“The evidence, economic and financial growth provide a fertile ground for large-scale corruption and profit-motivated crimes unless it is accompanied by far-reaching reforms in governance,” GIABA said.

Besides, the fact that this growth has not generated corresponding levels of employment means that many young people still suffer high unemployment, with attendant consequences for crime and other social problems.

Gambia's stability “built on coercion” than freedom and democracy

By Lamin Jahateh
President Jammeh

The Gambia has remained politically stable since the military coups of 1994 that brought the incumbent president, Yahya Jammeh, to power, the 2013 report of an Ecowas institution has noted in its analysis of the political situation of The Gambia. 

However the political stability in the country is “generally perceived” to have been built on coercion rather than on civil liberties, fundamental freedoms, democratic culture and popular participation, the Inter-Governmental Action Group against Money Laundering in West Africa (GIABA) stated in its latest annual report, released on Monday.

“Democratic politics and human rights are still limited under a system where the ruling Alliance for Patriotic Reorientation and Construction Party dominates the political space, and there is little tolerance for dissent,” the sub-regional institution mandated to fight money laundering and terrorism financing in the sub-regional said in its report. 

Friday, 13 June 2014

Egypt Acquits Former Minister of Money Laundering Charges

Habib Al-Adly
Habib Al-Adly,
Cairo — An Egyptian court has acquitted former interior minister Habib al-Adly of money-laundering and profiteering charges.

 Adly, who served under the rule of toppled autocrat Hosni Mubarak, was sentenced in 2011 to 12 years in prison over charges of illegally acquired 181 million Egyptian pounds.

He was also fined four million Egyptian pounds and eight-hundred fifty-three Egyptian pounds for graft charges and nine million and twenty-six pounds for money laundering.

Adly will submit a request to be released after serving a three-years prison term over other charges, his lawyer told Aswat Masriya.

Monday, 2 June 2014

Son of Brazilian football legend sentenced to 33 years in jail for money laundering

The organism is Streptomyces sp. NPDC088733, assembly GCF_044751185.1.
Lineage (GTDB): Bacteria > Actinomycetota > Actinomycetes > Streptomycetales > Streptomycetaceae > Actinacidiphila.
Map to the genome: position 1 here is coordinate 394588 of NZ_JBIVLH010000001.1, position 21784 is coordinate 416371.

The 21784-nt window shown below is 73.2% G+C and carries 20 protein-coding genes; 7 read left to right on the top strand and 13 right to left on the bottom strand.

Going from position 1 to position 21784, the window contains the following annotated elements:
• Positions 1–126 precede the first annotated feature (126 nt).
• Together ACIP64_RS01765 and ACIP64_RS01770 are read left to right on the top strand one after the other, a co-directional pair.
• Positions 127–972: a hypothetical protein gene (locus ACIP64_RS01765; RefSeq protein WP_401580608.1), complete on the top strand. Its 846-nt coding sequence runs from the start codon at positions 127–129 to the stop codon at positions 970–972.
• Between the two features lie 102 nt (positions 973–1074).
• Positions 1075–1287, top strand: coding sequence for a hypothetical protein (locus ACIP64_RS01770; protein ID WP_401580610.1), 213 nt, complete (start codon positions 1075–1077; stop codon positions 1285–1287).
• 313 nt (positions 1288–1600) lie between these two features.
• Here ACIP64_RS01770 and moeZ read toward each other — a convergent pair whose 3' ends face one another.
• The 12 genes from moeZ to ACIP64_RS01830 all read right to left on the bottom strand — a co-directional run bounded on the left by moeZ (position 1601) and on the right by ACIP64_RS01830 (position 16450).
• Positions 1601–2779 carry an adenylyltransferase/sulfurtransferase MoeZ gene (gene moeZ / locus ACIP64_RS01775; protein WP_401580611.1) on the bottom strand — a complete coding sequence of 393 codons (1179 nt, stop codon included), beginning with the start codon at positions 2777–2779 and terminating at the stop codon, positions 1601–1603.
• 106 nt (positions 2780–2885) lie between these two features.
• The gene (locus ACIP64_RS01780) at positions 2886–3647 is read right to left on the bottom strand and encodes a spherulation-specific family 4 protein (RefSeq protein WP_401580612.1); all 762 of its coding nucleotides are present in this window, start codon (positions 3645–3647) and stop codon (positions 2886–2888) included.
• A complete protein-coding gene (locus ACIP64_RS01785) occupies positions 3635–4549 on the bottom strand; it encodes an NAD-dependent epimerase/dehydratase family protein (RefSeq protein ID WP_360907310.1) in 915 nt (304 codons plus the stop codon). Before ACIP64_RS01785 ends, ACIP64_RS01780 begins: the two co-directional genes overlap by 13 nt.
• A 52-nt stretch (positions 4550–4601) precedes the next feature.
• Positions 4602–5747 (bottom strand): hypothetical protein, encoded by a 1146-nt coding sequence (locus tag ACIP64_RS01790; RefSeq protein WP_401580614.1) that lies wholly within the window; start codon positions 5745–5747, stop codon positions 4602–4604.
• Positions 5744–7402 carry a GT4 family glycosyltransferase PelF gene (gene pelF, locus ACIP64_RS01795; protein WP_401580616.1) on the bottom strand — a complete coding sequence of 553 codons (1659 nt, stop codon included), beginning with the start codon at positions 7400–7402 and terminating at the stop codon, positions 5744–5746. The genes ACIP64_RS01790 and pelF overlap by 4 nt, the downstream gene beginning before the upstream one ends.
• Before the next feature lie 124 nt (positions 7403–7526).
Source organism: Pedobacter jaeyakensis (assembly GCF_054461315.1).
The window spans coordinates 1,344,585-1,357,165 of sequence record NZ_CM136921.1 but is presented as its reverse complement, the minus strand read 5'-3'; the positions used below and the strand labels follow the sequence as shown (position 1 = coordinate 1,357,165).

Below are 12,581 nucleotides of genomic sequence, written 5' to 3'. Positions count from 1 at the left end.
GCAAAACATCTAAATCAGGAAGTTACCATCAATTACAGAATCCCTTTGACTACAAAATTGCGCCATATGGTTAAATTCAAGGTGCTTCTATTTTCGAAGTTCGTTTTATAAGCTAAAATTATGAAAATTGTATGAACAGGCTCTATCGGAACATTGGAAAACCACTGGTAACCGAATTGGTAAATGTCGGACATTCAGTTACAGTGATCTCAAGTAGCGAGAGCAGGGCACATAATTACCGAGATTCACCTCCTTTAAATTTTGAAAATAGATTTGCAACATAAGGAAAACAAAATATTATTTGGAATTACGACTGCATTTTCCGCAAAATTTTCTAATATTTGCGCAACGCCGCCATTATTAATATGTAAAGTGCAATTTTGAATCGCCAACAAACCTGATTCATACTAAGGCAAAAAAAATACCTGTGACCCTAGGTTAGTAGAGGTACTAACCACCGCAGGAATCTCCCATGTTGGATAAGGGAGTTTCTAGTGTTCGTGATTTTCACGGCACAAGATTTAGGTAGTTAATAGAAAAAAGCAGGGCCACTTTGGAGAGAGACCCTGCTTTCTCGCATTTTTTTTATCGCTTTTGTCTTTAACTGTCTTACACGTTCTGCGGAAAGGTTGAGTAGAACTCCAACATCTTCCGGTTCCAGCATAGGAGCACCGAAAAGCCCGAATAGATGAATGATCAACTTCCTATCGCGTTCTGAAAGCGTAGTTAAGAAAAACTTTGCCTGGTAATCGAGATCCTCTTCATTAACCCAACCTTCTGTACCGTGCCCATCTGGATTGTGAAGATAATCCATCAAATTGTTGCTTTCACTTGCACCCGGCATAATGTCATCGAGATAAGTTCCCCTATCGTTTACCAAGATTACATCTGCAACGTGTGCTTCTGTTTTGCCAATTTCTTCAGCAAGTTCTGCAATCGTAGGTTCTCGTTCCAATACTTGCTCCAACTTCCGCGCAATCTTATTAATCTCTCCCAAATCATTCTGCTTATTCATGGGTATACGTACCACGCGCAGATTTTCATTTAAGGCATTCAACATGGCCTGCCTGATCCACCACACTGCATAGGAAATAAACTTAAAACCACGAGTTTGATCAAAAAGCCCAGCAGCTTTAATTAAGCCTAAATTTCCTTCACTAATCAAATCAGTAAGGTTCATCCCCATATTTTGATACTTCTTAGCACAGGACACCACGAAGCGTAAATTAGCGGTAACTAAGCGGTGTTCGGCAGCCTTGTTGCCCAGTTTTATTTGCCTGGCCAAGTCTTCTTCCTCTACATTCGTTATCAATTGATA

Pele's son Edinho
Edinho, son of Pele
The son of the Brazilian football legend Pele has been sentenced to 33 years in jail for laundering money raised from drug trafficking. 

Edinho is a retired footballer who played goalkeeper for Pele's old club, Santos, in the 1990s.

He was first arrested in 2005 and has served a sentence for drug trafficking offences and links with a notorious drug dealer in the city of Santos.

He admits he had a drug problem but denies the trafficking charges.

The ruling was issued by a judge in the nearby coastal city of Praia Grande, in Sao Paulo state.
Brazilian media have not been able to contact Edinho, whose real name is Edson Cholbi do Nascimento, but they say he is expected to appeal.

Edinho, 43, works as a goalkeeping coach at Santos.
US childhood
Pele, or Edson Arantes do Nascimento, played all his professional career in Brazil for Santos.
Playing for Brazil, he won the World Cup in 1958, 1962 and 1970 and was acclaimed as the greatest footballer of his generation.

Nigeria: Banks and Money Laundering

The indictment by the Acting Governor of Nigeria's central Bank, Dr. Sarah Alade that Banks have been aiding money laundering, a practice which puts a slur on their integrity, professional and ethical standard did not come as a surprise to keen observers of the Nigerian banking system. What is however curious is that the charge is coming from the apex bank that has statutory regulatory power to detect, query, and sanction any erring bank that violates the extant banking regulations. 

CBN Governor delivered the indictment at a course on Combating Money Laundering and other Financial Crimes organised by the West African Institute for Financial and Economic Management (WAIFEM) in Abuja last week. According to Mrs. Alade, "bank facilities are used knowingly and unknowingly to further the act of money laundering and in most cases to retain the proceeds of such crime" which include, round tripping, financial fraud, capital flight, fake cheques, fake currency minting, advanced fee fraud and insiders abuse. She also warned that money laundering has adverse effect on foreign direct investment (FDI) "when a country's commercial and financial sector are perceived to be associated with the incidence of organized crimes".